My nephew just received news he didn’t get into his first choice college. (I say that’s their loss!) Is it because he isn’t smart enough or didn’t get great test scores? Nope. It’s a matter of competition to get in, what that college is looking for, and how well he presented himself and his accomplishments. And the last item is the only one in his (and your) control.
How do you deal with denial letters (which is what we call them in admissions because “rejection letter” sounds too harsh)? Here are some suggestions I have:
Read the letter thoroughly to see what it says.
Mope for 12-24 hours, but no longer. (I did this. Everyone was extra nice to me for one day then I had to get over it.)
Celebrate the acceptance letters again and think about how smart those colleges are to accept you and how much those other colleges are missing.
Have a chocolate bar.
Reflect on what you might have done differently (if anything) to get into your first choice college. Did you work as hard as you could have in classes or did you just coast through school? Did you spend time writing an essay that really talked about what you would bring to the campus? What was your work ethic?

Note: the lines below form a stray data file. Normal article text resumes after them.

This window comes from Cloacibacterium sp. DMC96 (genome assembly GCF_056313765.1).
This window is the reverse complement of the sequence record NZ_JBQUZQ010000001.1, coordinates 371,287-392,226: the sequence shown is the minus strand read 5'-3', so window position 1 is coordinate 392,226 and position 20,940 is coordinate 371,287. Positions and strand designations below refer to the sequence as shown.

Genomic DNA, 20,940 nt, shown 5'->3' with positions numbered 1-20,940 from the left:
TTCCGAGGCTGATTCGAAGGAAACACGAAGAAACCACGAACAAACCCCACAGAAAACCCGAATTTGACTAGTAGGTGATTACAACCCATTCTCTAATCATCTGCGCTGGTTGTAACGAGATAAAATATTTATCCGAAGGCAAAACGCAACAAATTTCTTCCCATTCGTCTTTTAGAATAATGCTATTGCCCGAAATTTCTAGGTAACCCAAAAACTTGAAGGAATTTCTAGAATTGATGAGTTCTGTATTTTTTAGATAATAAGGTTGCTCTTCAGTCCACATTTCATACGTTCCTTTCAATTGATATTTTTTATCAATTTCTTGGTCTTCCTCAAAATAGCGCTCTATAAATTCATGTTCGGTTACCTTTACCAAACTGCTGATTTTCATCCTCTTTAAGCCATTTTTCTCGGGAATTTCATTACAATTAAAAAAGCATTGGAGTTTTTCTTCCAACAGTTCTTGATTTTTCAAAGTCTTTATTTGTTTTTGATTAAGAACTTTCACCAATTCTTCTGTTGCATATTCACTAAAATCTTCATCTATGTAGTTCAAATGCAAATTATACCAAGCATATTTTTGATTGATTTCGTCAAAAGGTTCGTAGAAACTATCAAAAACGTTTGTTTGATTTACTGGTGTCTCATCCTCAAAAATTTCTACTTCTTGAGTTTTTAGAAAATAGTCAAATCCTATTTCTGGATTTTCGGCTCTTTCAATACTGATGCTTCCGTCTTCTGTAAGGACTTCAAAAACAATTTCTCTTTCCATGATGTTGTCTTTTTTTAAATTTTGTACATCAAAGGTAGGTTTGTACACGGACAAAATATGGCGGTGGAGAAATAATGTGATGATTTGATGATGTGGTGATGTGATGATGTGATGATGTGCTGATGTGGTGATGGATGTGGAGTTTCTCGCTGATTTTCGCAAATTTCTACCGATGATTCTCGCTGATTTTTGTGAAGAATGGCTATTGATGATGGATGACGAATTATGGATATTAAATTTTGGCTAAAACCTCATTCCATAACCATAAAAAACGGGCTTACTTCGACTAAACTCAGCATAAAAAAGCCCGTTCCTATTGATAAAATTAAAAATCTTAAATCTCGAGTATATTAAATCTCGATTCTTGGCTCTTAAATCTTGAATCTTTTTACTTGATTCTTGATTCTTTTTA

Build on what you learned during your reflection time. Reflection time is not idle time thinking “what if.” It’s time for you to learn how to take something that didn’t work for you and make it better the next time. For example: Let’s say you are a smart person but you didn’t work as hard as you could have studying. It was easy to get a B so that’s what you got – though hard work would have given you an A grade. (Personal experience talking here.) You reflect and realize you could have been far more competitive in the college admissions process had you put in the effort in high school. Now you have the opportunity in college to work harder, and get better grades. And what will that lead to? Better internship opportunities, job offers during and after college, and I’d bet you’d have more confidence the better you did in classes. You’d probably have more faculty contacts who could write you letters of recommendation for graduate school if that was your goal.